Obesity Surgery

, Volume 21, Issue 6, pp 730–737

Psychiatric Disorders and Participation in Pre- and Postoperative Counselling Groups in Bariatric Surgery Patients

Authors

    • Section of Mental Health ResearchHaugesund Hospital, Helse Fonna HF
  • Eva Biringer
    • Section of Mental Health ResearchHaugesund Hospital, Helse Fonna HF
  • Bjarte Stubhaug
    • Section of Mental Health ResearchHaugesund Hospital, Helse Fonna HF
    • Section of Psychiatry, Institute of Clinical MedicineUniversity of Bergen
  • Hege R. Eriksen
    • HEMIL Research Centre for Health Promotion, Unifob HealthUniversity of Bergen
  • Tone Tangen
    • Section of Psychiatry, Institute of Clinical MedicineUniversity of Bergen
Clinical Research

DOI: 10.1007/s11695-010-0146-7

Cite this article as:
Lier, H.Ø., Biringer, E., Stubhaug, B. et al. OBES SURG (2011) 21: 730. doi:10.1007/s11695-010-0146-7

Abstract

Background

Psychological and behavioural factors seem to influence the results of bariatric surgery and the ability to achieve sustained weight loss and subjective wellbeing after the operation. Adequate pre- and postoperative psychological counselling are suggested to improve the results of surgery. However, some patients are reluctant to participate in pre- and postoperative counselling. The aim of the present study was to investigate the possible influence of psychiatric disorders on willingness to participate in group counselling in patients accepted for bariatric surgery.

Methods

One hundred and forty-one patients referred to bariatric surgery (F/M: 103/38) with mean body mass index (BMI) of 45.2 kg/m2 (SD = 5.3) and mean age of 42.0 years (SD = 10.4) were interviewed with Mini International Neuropsychiatric Interview (M.I.N.I.) and Structured Clinical Interview (SCID-II) preoperatively.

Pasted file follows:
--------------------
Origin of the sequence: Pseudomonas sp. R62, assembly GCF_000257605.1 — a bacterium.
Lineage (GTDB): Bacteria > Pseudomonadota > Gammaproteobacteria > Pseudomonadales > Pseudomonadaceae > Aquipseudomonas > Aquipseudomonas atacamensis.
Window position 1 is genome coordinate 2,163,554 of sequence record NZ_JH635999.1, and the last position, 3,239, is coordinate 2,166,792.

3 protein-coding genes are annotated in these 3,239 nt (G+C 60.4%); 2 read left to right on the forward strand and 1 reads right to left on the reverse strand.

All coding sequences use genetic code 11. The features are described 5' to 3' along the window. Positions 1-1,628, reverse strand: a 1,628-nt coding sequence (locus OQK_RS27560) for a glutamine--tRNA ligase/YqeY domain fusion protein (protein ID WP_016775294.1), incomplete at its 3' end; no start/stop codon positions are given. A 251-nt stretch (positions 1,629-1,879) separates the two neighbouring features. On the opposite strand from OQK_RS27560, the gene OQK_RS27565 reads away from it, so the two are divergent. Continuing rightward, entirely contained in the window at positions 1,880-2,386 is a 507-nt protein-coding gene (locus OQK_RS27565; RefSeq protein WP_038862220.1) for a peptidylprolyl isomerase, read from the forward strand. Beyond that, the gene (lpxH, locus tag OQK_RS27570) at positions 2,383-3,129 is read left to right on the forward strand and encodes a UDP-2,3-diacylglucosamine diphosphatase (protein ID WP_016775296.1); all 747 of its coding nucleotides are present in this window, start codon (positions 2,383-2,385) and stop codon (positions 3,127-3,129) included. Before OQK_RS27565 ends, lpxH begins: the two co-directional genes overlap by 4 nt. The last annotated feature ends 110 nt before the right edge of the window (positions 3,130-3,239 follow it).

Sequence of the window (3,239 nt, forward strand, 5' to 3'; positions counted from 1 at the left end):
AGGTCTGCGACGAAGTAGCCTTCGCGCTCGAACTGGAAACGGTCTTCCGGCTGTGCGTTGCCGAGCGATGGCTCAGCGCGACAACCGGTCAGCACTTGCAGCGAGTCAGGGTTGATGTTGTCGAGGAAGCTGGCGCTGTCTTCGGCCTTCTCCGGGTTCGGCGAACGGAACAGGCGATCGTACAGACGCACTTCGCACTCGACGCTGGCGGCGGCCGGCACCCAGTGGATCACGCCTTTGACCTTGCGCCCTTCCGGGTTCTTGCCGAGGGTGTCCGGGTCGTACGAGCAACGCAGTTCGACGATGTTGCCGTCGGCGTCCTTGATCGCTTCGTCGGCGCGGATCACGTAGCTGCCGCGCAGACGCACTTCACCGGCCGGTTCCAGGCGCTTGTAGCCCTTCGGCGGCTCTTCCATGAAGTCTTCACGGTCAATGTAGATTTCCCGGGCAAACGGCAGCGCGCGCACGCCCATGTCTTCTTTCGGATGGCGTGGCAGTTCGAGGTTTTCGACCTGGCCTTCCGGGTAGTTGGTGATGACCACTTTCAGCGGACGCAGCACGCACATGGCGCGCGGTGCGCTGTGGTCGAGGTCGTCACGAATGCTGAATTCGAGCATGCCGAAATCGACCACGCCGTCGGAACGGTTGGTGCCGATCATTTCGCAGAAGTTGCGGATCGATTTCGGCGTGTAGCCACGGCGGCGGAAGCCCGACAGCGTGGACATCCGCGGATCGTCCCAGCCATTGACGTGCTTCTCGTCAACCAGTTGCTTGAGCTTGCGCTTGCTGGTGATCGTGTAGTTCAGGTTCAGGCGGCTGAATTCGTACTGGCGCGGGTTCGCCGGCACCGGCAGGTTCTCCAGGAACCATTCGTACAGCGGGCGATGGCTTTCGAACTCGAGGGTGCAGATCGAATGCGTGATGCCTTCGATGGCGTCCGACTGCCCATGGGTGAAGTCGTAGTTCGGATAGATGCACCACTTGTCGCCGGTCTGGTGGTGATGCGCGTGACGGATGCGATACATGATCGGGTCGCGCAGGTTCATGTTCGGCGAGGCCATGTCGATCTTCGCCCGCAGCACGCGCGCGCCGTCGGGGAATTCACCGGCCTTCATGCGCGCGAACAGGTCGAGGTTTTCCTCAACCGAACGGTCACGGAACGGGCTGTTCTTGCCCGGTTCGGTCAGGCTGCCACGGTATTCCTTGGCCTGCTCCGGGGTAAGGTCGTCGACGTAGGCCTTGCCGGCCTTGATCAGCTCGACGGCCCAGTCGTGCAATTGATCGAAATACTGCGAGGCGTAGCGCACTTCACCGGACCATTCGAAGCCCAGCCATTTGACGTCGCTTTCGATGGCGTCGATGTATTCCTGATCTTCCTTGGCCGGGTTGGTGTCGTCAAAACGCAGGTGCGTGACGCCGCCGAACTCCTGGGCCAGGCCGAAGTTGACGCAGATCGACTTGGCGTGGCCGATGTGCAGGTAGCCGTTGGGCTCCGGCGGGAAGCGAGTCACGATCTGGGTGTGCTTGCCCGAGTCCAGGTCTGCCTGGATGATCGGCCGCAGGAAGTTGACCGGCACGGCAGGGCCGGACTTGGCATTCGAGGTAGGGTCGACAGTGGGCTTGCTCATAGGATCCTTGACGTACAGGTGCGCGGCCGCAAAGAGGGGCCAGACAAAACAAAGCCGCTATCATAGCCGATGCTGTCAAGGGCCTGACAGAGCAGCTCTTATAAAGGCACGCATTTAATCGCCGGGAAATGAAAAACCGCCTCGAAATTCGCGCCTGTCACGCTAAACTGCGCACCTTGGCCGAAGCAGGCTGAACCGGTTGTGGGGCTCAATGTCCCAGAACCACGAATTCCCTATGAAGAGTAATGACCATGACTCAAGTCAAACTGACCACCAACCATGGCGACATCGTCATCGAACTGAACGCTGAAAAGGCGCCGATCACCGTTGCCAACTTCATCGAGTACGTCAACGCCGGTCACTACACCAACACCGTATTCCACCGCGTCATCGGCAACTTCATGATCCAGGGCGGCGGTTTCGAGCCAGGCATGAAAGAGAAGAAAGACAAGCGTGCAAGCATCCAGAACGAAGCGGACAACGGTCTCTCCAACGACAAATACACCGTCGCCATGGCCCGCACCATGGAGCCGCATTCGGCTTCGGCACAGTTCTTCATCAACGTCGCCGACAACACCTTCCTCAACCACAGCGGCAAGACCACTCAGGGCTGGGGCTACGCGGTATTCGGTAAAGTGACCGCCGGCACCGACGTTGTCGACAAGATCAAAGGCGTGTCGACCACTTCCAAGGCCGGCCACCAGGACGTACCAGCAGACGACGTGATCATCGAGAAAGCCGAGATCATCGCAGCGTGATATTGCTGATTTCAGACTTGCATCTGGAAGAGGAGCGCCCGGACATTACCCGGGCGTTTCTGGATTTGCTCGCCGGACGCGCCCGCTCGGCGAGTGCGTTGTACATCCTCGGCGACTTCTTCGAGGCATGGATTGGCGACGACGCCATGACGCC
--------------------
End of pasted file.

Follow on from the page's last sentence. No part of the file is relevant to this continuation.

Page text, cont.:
Results

The overall prevalence of current psychiatric disorders was 49%. Thirty-one percent did not want to participate in counselling groups. Patients who were unwilling to participate in counselling groups had significantly higher prevalence of social phobia (32%/ 12%, p = 0.006) and avoidant personality disorder (27%/ 12%, p = 0.029) than patients who agreed to participate.

Conclusions

Psychiatric disorders are prevalent among candidates for bariatric surgery. Social phobia and avoidant personality disorder seem to influence the willingness to participate in counselling groups. Individual counselling and/or web-based counselling might be recommended for bariatric surgery patients who are reluctant to participate in group counselling.

Keywords

Bariatric surgeryPsychiatric disordersSocial phobiaCounselling

Copyright information

© Springer Science + Business Media, LLC 2010